Post Storm DC: Deflect, Distract, Deny

September 14, 2017


study released Friday by Metstat, a weather-analysis company specializing in “detailed precipitation analysis” and “weather frequency analysis,” found that Harvey delivered a stunning once-in-25,000-year deluge over much of southeast Texas.

Some places saw an unimaginable once-in-500,000-year deluge, which translates to a 0.0002 percent chance of this deluge occurring in any given year. Probabilities that extreme “are calculated by extrapolating the distribution curves for precipitation observed over the last century,” Metstat’s Shauna Bokn explained.

Since global warming has been making extreme precipitation events more likely, however, the U.S. won’t have to wait 25,000 years to witness the next event of Harvey’s proportion. That’s especially true the longer the country is forced to reckon with President Donald Trump’s effort to undermine domestic and global climate action.

You may have read that Hurricane Harvey was a once-in-a-1000 year storm. It turns out that’s true if you look only at the highest one-day rainfall total.

But what made Harvey a truly off-the-charts storm is that it stalled in place for days while maintaining much of its strength. This led to five-day rainfall totals that blew past the previous all-time record for the continental United States of 48 inches. The National Weather Service recorded an astonishing total of 51.88 inches of rain in Cedar Bayou, Texas.

“Many textbooks have the 60-inch mark as a once-in-a-million-year recurrence interval,” the Washington Post’s Capital Weather Gang pointed out in late August. (Thankfully, Houston’s rainfall totals didn’t reach that mark.)

To do its analysis, MetStat used an approach based on “average recurrence intervals” — essentially, how long we would expect to have to wait for a Harvey-level deluge to occur again in a given area, based on historical rainfall records.

McClatchy Newspapers:

NAGS HEAD, N.C. All along the coast of the southeast United States, the real estate industry confronts a hurricane. Not the kind that swirls in the Atlantic, but a storm of scientific information about sea-level rise that threatens the most lucrative, commission-boosting properties.

These studies warn that Florida, the Carolinas and other southeastern states face the nation’s fastest-growing rates of sea level rise and coastal erosion — as much as 3 feet by the year 2100, depending on how quickly Antarctic ice sheets melt. In a recent report, researchers for Zillow estimated that nearly 2 million U.S. homes could be literally underwater by 2100, if worst-case projections become reality.

This is not good news for people who market and build waterfront houses. But real estate lobbyists aren’t going down without a fight. Some are teaming up with climate change skeptics and small government advocates to block public release of sea-level rise predictions and ensure that coastal planning is not based on them.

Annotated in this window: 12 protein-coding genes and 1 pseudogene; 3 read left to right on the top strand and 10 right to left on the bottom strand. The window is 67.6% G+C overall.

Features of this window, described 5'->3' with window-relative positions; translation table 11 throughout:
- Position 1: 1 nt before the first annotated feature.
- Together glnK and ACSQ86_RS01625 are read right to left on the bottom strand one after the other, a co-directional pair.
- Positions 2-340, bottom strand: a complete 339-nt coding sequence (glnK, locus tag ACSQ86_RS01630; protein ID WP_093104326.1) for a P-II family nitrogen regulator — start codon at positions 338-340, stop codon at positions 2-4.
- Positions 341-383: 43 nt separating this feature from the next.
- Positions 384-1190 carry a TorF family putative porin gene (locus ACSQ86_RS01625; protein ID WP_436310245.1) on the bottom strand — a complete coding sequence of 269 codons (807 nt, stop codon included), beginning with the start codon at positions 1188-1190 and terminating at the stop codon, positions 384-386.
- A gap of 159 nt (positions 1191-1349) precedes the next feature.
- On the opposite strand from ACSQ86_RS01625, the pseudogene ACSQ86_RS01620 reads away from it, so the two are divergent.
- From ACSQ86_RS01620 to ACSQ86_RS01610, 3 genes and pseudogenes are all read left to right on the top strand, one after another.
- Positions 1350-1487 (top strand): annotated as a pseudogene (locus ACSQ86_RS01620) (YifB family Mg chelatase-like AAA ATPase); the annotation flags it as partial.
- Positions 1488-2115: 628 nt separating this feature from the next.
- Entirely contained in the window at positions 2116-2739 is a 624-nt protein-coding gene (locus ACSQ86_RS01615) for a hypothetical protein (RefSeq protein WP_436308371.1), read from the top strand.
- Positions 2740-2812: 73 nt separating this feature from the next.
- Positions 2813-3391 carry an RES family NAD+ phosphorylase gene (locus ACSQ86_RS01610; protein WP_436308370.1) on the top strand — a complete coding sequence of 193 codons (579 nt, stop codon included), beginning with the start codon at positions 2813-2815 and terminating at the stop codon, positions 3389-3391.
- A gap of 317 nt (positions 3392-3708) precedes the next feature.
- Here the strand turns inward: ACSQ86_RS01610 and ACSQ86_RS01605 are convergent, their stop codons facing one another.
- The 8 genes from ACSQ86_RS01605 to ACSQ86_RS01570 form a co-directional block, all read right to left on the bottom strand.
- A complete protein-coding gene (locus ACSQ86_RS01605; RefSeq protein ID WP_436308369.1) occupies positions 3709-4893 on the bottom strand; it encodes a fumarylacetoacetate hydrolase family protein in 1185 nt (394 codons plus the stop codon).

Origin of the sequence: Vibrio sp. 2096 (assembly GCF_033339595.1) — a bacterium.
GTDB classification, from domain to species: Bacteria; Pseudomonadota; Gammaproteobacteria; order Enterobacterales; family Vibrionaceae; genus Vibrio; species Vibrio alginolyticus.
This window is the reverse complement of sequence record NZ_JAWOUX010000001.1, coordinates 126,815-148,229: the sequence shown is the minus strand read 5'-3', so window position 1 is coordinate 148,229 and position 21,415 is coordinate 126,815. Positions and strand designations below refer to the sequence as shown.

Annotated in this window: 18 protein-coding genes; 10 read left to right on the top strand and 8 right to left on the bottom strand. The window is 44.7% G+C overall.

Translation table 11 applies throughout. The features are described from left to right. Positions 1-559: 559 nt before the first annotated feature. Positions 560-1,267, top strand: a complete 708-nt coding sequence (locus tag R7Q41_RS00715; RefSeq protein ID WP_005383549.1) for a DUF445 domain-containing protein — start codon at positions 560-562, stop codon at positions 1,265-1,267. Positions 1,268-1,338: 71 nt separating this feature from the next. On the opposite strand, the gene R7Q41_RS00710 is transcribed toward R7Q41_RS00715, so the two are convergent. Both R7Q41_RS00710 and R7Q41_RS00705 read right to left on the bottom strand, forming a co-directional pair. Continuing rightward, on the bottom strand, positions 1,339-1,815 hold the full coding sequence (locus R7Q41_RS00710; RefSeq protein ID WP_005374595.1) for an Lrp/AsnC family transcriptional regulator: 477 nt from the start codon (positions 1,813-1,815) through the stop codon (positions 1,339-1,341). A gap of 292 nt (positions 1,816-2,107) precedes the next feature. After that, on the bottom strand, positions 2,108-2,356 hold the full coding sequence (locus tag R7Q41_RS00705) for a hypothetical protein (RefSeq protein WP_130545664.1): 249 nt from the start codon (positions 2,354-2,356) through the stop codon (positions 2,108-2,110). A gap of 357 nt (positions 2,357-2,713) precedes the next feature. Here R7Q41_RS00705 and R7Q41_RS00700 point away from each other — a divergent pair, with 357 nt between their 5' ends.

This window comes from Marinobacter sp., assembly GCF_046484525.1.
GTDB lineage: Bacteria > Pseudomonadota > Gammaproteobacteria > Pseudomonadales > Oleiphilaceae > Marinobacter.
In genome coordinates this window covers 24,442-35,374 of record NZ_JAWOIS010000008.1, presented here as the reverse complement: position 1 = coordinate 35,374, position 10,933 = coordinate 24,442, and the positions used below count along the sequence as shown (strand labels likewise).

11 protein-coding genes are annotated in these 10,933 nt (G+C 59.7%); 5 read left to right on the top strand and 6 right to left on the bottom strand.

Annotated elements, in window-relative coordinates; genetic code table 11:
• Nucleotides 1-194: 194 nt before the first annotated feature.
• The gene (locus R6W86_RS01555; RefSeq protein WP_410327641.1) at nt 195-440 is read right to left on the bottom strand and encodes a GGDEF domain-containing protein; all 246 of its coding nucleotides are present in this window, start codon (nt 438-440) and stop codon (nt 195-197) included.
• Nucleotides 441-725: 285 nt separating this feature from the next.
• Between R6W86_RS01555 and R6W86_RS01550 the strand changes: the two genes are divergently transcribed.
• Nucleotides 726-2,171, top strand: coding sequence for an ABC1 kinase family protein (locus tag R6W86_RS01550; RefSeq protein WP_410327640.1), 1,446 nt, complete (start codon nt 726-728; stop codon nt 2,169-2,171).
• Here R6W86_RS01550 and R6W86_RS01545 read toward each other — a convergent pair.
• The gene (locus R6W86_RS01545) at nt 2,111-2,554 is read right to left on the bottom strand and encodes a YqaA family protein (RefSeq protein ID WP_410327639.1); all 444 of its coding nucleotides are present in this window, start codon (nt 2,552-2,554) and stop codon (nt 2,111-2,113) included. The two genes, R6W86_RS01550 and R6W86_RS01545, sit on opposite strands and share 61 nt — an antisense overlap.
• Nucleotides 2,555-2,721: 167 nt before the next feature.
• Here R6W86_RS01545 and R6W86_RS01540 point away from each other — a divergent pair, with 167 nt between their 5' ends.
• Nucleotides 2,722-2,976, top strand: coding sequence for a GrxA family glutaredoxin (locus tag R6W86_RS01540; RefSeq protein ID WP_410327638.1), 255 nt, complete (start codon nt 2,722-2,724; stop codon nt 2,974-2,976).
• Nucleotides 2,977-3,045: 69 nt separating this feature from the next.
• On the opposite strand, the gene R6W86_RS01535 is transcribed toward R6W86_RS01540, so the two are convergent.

“This is very concerning,” said Willo Kelly, who represents both the Outer Banks Home Builders Association and the Outer Banks Association of Realtors and led a six-year battle against state sea-level-rise mapping in North Carolina. “There’s a fear that some think tank is going to come in here and tell us what to do.”

The flooding and destruction caused by Hurricanes Irma and Harvey has again highlighted the risks of owning shoreline property. But coastal real estate development remains lucrative, and in recent months and years, the industry has successfully blocked coastal planning policies based on ever-higher oceans.

Last month, President Donald Trump rescinded an Obama-era executive order that required the federal government to account for climate change and sea level rise when building infrastructure, such as highways, levees and floodwalls. Trump’s move came after lobbying from the National Association of Home Builders, which called the Obama directive “an overreaching environmental rule that needlessly hurt housing affordability.”


8 Responses to “Post Storm DC: Deflect, Distract, Deny”

  1. Ron Voisin Says:

    Please, let’s invest here (as steep as it is – the foregone future of poor people) so that we never again experience climate change.

    We’re just now in charge of climate, and if we don’t act quickly, we will lose that control.

    Thank god there are those of us who realize our culpability, and our immediate need for change, so that we can ever survive the planet if not ourselves.

    The emanate need to climb under rocks is evident everywhere we might look.

    Thank heavens there are, self acclaimed, cancers like dunboldguy still available (in spite of his commitments to “off”himself) to guide us through these trying times.

  2. dumboldguy Says:


  3. indy222 Says:

    I guess the climate loonies who can both type and put together a sentence with any coherence are spread too thin to allocate here.

  4. webej Says:

    Ah. The fiscal conservatives double down and hope investments on shore-front properties will grow the economy so much that we don’t care about the extra flood ‘insurance’ disbursements.

Leave a Reply

Please log in using one of these methods to post your comment: Logo

You are commenting using your account. Log Out /  Change )

Twitter picture

You are commenting using your Twitter account. Log Out /  Change )

Facebook photo

You are commenting using your Facebook account. Log Out /  Change )

Connecting to %s

%d bloggers like this: